‘This formidable and addictive book’

Review by Major Gerry Bartlett, former defence journalist
on the Daily Telegraph and Sunday Telegraph *

As an Army man with a secret fear and loathing of the sea and ships generally, I was surprised to feel this book taking me over. It sparked the imagination and demanded total attention as I was plunged into epic convoy battles, ‘when hopes of victory were placed upon the shoulders of daring young submarine captains – many of whom perished alongside the men they commanded’, as the book’s blurb (and the author) puts it.

U-47, whose famous captain, Gunther Prien, sank the British battleship HMS Royal Oak at Scapa Flow in late 1939, an episode vividly told in ‘The Deadly Trade’. Prien and the crew of U-47 were among those lost in action during spring 1941. Image: US NHHC.

Strong, authoritative and perhaps upsetting stuff, Iain Ballantyne’s new book literally drips with overwhelming tales and interest on practically every one of its 752 pages. It is practically impossible to single out any particular chapter of this un-put-downable book as particularly fascinating, since they all are – in equal measure.

In a postscript to this formidable and addictive book the author writes: ‘We have voyaged across the vast span of submarine warfare history to a point where vessels that men once dreamed of in order to explore the wonders of the deep, now carry cargoes of nuclear annihilation.’

Cold War legacy: An elderly Delta IV Class ballistic missile submarine of the Russian Navy at sea in the Barents Sea, October 2016. ‘The Deadly Trade’ looks at both Cold War submarine operations and also today’s undersea activities. Photo: Norwegian Armed Forces.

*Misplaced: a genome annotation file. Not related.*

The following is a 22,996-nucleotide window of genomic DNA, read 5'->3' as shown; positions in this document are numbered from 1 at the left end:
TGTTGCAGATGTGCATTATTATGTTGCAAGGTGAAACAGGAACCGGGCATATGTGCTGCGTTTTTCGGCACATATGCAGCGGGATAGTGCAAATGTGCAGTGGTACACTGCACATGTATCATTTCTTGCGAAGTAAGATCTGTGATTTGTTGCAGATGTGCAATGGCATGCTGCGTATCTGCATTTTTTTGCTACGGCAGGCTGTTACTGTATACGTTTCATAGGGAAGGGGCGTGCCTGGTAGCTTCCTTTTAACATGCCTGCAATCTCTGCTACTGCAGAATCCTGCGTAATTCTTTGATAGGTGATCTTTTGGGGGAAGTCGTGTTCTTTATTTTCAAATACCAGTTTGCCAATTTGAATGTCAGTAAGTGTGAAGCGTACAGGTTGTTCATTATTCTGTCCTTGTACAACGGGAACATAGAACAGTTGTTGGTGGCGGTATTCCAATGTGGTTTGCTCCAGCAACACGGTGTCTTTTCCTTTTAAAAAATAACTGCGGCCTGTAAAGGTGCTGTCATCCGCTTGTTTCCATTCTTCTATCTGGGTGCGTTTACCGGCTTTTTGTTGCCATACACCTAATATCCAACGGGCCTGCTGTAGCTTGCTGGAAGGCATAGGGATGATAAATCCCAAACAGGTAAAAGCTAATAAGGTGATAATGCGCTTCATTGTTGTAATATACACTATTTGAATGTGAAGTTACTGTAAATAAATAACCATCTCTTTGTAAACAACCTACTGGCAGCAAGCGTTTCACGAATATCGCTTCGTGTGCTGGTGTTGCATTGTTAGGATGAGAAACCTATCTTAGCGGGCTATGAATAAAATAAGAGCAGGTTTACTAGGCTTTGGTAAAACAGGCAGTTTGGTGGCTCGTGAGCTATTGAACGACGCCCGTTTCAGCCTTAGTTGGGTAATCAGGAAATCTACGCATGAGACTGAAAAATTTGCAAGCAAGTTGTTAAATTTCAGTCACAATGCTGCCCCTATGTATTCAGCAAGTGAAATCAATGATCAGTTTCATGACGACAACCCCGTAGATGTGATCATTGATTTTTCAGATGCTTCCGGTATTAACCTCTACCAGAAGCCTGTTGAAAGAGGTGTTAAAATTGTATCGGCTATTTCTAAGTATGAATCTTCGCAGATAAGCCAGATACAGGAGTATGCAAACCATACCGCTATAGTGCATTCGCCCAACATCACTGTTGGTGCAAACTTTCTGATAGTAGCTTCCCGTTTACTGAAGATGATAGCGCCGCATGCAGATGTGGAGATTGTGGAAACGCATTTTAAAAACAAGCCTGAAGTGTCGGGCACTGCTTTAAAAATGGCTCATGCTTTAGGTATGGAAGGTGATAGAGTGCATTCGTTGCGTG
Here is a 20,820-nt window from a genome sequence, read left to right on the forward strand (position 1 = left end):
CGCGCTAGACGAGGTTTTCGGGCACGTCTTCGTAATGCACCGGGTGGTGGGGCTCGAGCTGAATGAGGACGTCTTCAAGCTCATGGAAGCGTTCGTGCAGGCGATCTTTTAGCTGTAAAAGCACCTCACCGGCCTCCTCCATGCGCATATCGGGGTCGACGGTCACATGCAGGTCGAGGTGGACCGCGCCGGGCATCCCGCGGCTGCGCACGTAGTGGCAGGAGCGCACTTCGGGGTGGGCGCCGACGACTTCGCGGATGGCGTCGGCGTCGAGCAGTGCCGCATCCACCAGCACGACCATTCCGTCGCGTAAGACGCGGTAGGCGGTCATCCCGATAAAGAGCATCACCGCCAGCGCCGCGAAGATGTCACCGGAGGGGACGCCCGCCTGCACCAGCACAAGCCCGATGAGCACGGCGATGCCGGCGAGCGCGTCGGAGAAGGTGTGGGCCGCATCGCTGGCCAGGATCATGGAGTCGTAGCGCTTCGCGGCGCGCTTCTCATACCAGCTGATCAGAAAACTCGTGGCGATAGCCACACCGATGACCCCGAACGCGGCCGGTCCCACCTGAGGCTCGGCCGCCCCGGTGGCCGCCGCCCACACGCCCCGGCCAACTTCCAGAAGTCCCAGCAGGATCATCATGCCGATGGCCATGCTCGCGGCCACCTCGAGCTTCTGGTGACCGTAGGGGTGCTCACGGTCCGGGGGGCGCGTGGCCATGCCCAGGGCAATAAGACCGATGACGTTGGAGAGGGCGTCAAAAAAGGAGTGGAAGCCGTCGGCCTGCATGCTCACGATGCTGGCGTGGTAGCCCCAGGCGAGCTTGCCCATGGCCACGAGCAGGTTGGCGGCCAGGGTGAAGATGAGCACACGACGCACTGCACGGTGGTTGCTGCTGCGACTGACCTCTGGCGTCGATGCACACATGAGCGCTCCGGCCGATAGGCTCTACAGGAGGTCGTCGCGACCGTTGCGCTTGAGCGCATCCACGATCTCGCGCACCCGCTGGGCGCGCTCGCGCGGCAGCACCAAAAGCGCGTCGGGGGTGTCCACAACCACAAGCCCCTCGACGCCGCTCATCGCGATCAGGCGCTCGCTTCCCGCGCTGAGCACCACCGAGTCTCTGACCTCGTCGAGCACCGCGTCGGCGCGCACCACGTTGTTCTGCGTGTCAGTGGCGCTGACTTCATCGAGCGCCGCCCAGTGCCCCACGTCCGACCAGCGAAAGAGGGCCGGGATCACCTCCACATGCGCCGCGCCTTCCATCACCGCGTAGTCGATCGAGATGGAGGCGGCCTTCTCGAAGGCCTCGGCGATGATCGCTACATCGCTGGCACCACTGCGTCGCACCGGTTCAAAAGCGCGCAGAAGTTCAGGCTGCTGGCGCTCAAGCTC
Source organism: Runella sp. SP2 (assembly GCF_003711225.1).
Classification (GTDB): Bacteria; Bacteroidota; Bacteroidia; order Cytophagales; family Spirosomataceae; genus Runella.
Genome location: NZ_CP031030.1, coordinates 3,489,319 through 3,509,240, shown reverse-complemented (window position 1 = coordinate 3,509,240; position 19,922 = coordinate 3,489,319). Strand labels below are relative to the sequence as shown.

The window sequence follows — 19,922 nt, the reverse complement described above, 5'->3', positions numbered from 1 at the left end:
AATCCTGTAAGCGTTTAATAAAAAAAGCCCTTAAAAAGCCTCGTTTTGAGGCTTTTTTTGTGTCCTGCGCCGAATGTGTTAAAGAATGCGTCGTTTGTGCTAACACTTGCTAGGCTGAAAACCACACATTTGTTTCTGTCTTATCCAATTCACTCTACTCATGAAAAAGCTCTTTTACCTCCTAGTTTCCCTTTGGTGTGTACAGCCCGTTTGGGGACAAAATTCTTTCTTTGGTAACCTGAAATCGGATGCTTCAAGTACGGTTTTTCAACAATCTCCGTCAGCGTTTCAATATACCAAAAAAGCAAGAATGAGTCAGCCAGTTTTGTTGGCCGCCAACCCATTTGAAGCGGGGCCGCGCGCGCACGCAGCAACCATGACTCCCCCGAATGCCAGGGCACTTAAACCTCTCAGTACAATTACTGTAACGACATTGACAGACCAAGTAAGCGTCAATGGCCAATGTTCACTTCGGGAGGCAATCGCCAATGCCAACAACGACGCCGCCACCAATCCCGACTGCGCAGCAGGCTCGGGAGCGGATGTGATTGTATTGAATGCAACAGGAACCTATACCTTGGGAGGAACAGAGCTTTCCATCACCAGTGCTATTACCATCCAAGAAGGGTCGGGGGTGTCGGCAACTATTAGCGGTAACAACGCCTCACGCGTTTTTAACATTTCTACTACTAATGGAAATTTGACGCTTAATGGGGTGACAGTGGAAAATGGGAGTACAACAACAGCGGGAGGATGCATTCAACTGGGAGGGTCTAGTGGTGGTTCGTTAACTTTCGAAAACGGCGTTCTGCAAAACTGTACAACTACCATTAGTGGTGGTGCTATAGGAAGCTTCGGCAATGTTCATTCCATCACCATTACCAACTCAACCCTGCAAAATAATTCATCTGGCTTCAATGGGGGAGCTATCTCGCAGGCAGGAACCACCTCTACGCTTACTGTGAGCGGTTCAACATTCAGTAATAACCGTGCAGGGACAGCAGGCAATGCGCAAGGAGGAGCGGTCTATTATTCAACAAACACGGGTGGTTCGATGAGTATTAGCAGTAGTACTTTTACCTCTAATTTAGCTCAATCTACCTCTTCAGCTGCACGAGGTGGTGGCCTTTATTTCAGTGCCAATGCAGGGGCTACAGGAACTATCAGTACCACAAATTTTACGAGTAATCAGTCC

He goes on: ‘The new rivalry between Russia and the West – including the construction of ballistic missile boats – does seem like a rewind to the bad old days.’ The postscript ends as follows: ‘The undersea warriors of today and tomorrow will, like their forebears reckon they can beat the odds and so will nations that deploy them on war patrols. To borrow and adapt the Spanish philosopher-poet George Santayana’s famous phrase, it is likely only the dead have seen the last of submarine warfare. Humanity will have to put its faith in “the better angels.” The submarine, for good or ill, seems destined to play a major part in world events, and indeed its activities could yet decide the fate of all humanity.’

The cover of the May 2018 edition of ‘Scribblings’, a depiction by renowned artist Paul Monteagle of a British BE2c fighter versus a Fokker of the German air arm during WW1. To see more of his work visit his website

One chapter that particularly captured my interest is entitled ‘Best of Enemies’, in which the author tells readers that during the Second World War, the allies ‘swept not just enemy submarines from the seas, but also eliminated entire navies’. He relates that from the inventories of the defeated fleets ‘they cherry-picked a few vessels as war booty – submarines primarily, though taking other ships too, with the Russians even commissioning an ex-Italian battleship into service.’

This is a fascinating chapter but one I should now leave and let buyers of this inspiring book enjoy at their leisure. Well done Iain, I am not surprised that countless readers thoroughly enjoy your books.

* This is a condensed version of a review published in the May 2018 edition of ‘Scribblings: The Journal of the Pen & Sword Club’ which presents ‘news, views, analysis and comment of interest to the military media operations community’. For more on that publication visit this website with further details of the club itself here.

 

The Deadly Trade: The Complete History of Submarine Warfare from Archimedes to the Present’, is published by Weidenfeld & Nicolson (752 pages, hardback £25.00/eBook £12.99) It is available via Amazon
and Waterstones and also via other retailers and shops.

 

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